“I didn’t think about it. I just…I don’t know. It’s confusing. But it was fine, really, I was able to be perfect and keep this, I don’t know, keep everything separated, but I wasn’t thinking about it. Except for when I did remember. And then…I would force it all away. But…not like I blame her…but having a baby….”

“Having a baby probably stirred all kinds of things up,” Bea agrees.

“…….and Kat being Kat….something broke. I couldn’t…perfect me couldn’t put everything away. And it…something broke.” 

“Or whatever was keeping you from being aware of your own truth, of the other parts of you, was fixed.” 

I feel a little smile on my face. Leave it to Bea to see broken as being fixed. “No…it felt like something broke.” 

“Okay, then, maybe that needed to happen. Something needs to be broken before you can heal it.” She says softly.

I nod. “Okay then.” 

“What kinds of things would you yell at yourself, to put everything away?” 

I sigh. I know, I know exactly what I would yell. But I am too embarrassed to say it. “Nothing nice.” 

“Would you call yourself bad names?” Bea asks. She asks other things, too, but I don’t remember. 

I nod. “Maybe. Probably.” 

“Who was yelling at who?” 

“The perfect one. She does the yelling.” I think how absolutely insane this conversation must sound. 

“Who was she yelling at?” Bea is talking quietly, and I don’t hear any indication in her voice that she thinks I’m crazy. But I wonder. I wonder if my being so unfiltered has made her reevaluate everything and if she thinks I am crazy, after all.

“I don’t know.” I whisper. 

“Maybe the little girl, trying to have a voice? Needing her secrets told? Or the teenager, being belligerent and refusing to follow the rules?” Bea suggests. 

I think how either could be right, but I really just don’t know. 

Bea says something about dissociation and the idea that maybe one day I would want to be able to choose to go away or not. 

I think about it for a moment, but finally tell her, truthfully, “I can’t honestly think of a situation where I would want to stop myself from going away.” 

“Well, I suppose it might seem impossible, but….well, okay. When I was at class this weekend, I discovered I can’t do a lot of the movements in a big group. I really couldn’t move my arms. I know I’ve told you about my social anxiety, not liking being part of a big group?” 

“Yeah. But that just surprises me. I don’t know why.” 

“Well, so I could move my arms when we broke off into pairs. But in the group, I couldn’t. So I needed to be present and aware of what was going on for myself, so I could work towards not being stuck and frozen in a big group.” (I think she actually explained that better than I just wrote, but I was having trouble focusing, so that is what I pretty much heard.)

“Well…..that wouldn’t be a problem, though. For me. I would go away. And move. Follow the exercise. And I might not be able to tell you much about it afterward but I would have done it, exactly, and no one would have known I was gone.” I tell her softly. 

“That’s true. Because you can go away like that. I don’t have that talent, so I have to stay present and work through it. But the point of the exercise is to be able to feel. To be aware of what is happening.” 

“But I….for all appearances I would have done it. So it would be okay.” 

“Do you remember the boundary exercise I told you about?” She asks. 

I nod. Yes, I remember. The idea is to figure out your personal space, your boundaries, and then a partner crosses your boundary line and you push them out. Or something like that.

“Well, let’s say you got to a point where you wanted to try that. So we were doing the exercise. How would you find your boundaries or push me out, and really experience pushing someone out of your space, if you went away?” Her words scare the crap out of me. To be that present, and aware, to not go hide? The idea of feeling so much, it makes me feel cold inside. I can’t do it. I’m not so strong.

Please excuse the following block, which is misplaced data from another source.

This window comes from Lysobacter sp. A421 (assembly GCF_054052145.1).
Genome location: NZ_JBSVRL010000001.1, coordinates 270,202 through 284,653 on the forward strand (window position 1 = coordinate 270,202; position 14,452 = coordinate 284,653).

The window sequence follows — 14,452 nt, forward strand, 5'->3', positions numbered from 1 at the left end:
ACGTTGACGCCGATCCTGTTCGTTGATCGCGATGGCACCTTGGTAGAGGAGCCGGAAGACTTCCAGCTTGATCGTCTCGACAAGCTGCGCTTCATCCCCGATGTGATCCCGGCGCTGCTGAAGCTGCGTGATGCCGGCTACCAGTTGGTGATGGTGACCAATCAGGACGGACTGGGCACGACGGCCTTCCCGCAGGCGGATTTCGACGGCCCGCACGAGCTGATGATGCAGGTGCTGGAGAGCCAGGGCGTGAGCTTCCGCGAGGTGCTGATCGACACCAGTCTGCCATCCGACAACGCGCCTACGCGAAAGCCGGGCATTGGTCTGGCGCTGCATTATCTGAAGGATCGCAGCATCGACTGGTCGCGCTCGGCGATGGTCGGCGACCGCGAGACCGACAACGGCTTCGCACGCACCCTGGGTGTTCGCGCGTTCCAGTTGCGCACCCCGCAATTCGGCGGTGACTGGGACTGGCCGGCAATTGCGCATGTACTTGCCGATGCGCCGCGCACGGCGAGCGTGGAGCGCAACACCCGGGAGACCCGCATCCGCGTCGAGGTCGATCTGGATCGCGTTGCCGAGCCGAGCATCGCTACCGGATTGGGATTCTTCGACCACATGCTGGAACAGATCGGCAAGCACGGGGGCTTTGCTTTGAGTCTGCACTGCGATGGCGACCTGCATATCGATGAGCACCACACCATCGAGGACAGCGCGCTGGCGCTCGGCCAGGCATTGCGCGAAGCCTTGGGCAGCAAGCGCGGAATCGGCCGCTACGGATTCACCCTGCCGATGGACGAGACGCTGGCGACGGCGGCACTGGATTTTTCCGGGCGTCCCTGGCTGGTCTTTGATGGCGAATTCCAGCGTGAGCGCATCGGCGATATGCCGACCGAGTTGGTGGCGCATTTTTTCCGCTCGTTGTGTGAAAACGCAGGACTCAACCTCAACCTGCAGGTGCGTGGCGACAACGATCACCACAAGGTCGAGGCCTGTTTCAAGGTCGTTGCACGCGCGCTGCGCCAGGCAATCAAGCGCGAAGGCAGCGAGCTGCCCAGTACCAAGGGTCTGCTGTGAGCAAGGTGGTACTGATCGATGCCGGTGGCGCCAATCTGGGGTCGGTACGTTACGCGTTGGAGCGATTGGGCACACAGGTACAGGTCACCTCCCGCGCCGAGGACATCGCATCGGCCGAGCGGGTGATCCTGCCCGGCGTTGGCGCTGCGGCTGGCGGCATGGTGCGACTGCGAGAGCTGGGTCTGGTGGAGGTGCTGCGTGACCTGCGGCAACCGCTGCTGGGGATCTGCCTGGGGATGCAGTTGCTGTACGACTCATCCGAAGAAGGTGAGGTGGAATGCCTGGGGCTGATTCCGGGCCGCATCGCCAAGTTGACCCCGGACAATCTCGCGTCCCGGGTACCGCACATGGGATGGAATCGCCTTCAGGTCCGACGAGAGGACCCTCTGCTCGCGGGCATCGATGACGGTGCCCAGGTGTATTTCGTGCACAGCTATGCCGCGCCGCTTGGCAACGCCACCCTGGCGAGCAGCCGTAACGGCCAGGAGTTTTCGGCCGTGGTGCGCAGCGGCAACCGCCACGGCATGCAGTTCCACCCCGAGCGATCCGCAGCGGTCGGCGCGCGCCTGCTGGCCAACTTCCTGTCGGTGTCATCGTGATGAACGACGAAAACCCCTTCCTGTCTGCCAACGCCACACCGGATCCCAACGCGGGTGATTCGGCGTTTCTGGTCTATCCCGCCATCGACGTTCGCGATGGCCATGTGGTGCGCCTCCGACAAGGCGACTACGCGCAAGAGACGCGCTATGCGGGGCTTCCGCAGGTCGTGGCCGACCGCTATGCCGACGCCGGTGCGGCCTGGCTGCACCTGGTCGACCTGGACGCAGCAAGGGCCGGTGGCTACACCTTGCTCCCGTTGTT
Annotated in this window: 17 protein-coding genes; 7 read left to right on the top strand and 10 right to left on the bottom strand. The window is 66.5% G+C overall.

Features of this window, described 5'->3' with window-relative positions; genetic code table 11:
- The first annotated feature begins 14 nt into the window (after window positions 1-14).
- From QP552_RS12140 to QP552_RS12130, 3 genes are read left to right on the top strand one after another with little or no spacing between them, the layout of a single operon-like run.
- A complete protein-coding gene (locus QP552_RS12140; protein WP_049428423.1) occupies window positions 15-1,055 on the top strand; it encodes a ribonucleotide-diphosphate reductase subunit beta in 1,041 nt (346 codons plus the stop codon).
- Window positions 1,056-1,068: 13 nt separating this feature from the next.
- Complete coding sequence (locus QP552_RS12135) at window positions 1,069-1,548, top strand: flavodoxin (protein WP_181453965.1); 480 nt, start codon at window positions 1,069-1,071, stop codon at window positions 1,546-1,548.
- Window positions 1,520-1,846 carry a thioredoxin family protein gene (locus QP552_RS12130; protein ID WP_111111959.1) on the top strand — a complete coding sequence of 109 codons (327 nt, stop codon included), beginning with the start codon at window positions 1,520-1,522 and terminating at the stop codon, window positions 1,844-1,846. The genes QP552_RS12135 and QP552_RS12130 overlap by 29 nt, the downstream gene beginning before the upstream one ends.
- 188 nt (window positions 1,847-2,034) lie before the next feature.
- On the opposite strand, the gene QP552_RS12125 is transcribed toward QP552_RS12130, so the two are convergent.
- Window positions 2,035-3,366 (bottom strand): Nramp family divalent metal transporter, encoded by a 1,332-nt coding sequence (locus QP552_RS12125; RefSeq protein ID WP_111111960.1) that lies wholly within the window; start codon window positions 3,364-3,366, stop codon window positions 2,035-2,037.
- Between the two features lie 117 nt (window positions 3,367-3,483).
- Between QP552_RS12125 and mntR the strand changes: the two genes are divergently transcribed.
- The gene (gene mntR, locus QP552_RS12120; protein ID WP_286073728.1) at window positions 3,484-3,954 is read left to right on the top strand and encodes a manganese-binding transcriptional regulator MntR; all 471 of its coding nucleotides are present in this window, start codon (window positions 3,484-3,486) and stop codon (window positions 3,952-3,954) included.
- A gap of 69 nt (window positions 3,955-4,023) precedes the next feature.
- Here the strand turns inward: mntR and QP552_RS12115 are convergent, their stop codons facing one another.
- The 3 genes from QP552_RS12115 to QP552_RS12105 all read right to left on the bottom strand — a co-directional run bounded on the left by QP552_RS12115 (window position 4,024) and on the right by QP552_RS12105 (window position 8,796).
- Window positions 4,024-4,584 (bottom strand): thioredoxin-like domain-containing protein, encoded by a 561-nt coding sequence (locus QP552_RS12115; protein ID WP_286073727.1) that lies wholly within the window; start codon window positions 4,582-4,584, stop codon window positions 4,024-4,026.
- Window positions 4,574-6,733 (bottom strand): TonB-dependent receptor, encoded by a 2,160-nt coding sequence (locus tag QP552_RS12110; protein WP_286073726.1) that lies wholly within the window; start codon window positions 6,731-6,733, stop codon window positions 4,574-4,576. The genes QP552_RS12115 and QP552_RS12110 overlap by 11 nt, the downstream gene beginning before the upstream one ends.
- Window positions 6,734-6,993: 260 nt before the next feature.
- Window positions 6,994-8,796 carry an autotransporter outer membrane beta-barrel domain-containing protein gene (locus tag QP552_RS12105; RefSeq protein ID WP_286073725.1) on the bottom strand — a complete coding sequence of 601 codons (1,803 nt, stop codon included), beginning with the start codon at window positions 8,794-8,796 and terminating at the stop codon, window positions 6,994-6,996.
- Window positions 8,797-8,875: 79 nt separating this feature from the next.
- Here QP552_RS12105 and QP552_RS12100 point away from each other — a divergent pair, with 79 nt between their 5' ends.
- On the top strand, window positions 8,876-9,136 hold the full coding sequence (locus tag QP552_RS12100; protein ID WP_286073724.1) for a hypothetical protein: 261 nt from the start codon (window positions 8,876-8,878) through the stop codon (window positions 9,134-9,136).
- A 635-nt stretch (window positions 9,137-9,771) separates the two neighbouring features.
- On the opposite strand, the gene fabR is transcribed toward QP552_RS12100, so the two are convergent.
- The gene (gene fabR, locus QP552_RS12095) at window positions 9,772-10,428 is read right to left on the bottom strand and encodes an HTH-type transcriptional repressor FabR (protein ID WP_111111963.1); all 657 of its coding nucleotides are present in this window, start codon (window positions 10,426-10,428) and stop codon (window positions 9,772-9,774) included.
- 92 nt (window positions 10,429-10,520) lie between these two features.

“But I…. I would have to go away. But I’d…I mean, if I though you expected me to do the exercise, I’d agree, but then I’d go away. I don’t know.” 

“I know. I know. I don’t expect you to do anything. You don’t have to do anything.” 

I sigh. “It’s…I like to know what people want, expect. And then I do it. Then it is simple. I don’t know.” 

“I know. But I don’t expect anything, I don’t want anything, except for you to be you. To do what you want, what you need.” I peek through my fingers at her, and see that she does mean it. But I really don’t understand. In my world, I matter, people keep me around, because I can be what they need. If I can’t do those things, then what is the point? Why would anyone want me around?

“I don’t know what I need.” I tell her. It feels like I need to know what the people who matter to me need, so I can be that, and everything will be okay.

“But you do. You need me to own the window. You needed to know you were still allowed to talk. You need hubby to stop being disengaged. You know some of what you need.” She reminds me.

Later, I ask Bea, “Do you ever feel like…maybe….well, sometimes when I am here, and we are talking, it’s like I get this glimpse of all the pieces and everything makes sense. And then it disappears. And I forget how it made sense.” 

“Yes, I get that. What is it like, when you have that glimpse?”

“I….like I needed it to last longer.” I could have said it feels like everything will be okay, like I am on the right path. That it feels quiet, peaceful. But I felt too seen to say that. 

“I think you will. I think talking and working through things and integrating it, well, all of that will lead to longer glimpses.” She says softly, but seriously.

I shrug. We circle around, talking about hubby and Kat. When I leave, I’m not super foggy anymore. I just feel like I have a lot to think about. It feels like something has shifted, and it’s neither good or bad. Just that something has shifted, and it is a result of Bea’s classes, my attempts to be less filtered, and maybe something else. I don’t know. 

2 thoughts on “Scattered and separate 

  1. Hi Alice, you are really stretching yourself more lately. I can tell. Really good work here. How are you coping with it all? Glad you are trusting Bea enough to be more unfiltered and raw. I know how hard that is, and I see you doing it beautifully.


    • Thank you for this. I do feel like I am trying to push myself more lately. Surprisingly, I am coping okay with with it. Not as well as I would like, but I’ve managed to stay somewhat present….I’m not sure I’m doing this work beautifully, but it made me feel really good to read that. Xx

      Liked by 1 person